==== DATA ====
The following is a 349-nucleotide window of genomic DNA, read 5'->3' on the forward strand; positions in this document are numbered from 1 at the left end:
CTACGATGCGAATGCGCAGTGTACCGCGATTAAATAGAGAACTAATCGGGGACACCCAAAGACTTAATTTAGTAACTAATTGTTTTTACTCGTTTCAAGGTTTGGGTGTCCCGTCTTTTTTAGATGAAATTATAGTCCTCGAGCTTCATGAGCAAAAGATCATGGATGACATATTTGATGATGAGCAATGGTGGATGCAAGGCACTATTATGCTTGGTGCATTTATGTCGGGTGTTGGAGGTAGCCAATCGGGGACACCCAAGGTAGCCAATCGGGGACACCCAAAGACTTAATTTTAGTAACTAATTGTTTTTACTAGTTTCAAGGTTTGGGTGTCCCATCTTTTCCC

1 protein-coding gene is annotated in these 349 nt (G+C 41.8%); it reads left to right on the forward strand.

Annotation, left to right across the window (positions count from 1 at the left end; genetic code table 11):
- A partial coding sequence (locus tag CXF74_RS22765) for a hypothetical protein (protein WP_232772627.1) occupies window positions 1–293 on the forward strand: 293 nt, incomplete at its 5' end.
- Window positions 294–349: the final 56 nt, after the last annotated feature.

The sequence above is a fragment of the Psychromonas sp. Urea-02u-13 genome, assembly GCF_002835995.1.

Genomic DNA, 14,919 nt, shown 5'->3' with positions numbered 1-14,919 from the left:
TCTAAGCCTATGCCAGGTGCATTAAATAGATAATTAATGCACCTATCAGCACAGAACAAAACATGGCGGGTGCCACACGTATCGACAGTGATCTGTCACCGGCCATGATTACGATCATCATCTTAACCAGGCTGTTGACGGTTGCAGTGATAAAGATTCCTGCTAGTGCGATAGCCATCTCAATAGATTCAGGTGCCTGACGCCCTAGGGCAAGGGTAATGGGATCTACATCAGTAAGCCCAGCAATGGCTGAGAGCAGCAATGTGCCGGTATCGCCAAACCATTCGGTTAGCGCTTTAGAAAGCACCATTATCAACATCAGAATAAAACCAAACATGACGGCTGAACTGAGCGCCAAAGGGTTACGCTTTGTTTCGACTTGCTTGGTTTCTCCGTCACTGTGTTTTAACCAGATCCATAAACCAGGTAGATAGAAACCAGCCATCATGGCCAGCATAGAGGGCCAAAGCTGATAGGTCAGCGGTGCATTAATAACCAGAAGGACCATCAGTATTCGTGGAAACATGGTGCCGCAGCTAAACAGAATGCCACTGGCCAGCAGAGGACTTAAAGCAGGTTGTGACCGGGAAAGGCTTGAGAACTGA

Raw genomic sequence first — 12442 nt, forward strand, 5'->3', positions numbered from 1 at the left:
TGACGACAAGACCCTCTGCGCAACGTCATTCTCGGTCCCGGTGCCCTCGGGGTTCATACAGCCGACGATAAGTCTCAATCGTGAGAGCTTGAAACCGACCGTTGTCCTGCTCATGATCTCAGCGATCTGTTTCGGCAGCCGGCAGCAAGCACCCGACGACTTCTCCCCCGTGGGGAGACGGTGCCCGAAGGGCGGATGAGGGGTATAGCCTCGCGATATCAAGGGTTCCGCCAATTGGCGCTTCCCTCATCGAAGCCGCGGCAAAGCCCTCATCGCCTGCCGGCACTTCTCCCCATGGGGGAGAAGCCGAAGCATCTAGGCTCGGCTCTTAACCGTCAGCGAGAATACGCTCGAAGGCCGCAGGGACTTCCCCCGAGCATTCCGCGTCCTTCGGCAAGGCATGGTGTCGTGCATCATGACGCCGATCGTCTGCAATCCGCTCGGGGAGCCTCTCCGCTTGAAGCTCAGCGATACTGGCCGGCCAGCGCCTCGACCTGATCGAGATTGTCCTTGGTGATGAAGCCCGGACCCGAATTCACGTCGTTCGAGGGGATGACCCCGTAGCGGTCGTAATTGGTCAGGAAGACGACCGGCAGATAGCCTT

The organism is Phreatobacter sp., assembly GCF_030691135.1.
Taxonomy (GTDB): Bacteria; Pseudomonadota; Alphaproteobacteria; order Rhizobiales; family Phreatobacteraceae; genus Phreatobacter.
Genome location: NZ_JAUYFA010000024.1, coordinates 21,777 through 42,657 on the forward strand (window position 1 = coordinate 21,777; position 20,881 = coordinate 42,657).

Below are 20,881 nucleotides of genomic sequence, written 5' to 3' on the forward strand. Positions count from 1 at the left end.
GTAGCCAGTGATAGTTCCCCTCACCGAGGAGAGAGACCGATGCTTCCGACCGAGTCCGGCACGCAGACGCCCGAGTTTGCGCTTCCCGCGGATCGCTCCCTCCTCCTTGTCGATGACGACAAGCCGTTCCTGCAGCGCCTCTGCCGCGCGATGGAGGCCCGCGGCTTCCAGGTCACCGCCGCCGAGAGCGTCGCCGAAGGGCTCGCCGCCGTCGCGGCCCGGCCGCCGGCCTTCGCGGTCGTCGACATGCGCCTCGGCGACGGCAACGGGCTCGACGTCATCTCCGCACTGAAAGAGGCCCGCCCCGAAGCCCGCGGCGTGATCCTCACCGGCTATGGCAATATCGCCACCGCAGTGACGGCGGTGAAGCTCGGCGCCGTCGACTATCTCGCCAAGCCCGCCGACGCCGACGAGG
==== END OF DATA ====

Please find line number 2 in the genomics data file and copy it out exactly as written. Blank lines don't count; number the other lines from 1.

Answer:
CTACGATGCGAATGCGCAGTGTACCGCGATTAAATAGAGAACTAATCGGGGACACCCAAAGACTTAATTTAGTAACTAATTGTTTTTACTCGTTTCAAGGTTTGGGTGTCCCGTCTTTTTTAGATGAAATTATAGTCCTCGAGCTTCATGAGCAAAAGATCATGGATGACATATTTGATGATGAGCAATGGTGGATGCAAGGCACTATTATGCTTGGTGCATTTATGTCGGGTGTTGGAGGTAGCCAATCGGGGACACCCAAGGTAGCCAATCGGGGACACCCAAAGACTTAATTTTAGTAACTAATTGTTTTTACTAGTTTCAAGGTTTGGGTGTCCCATCTTTTCCC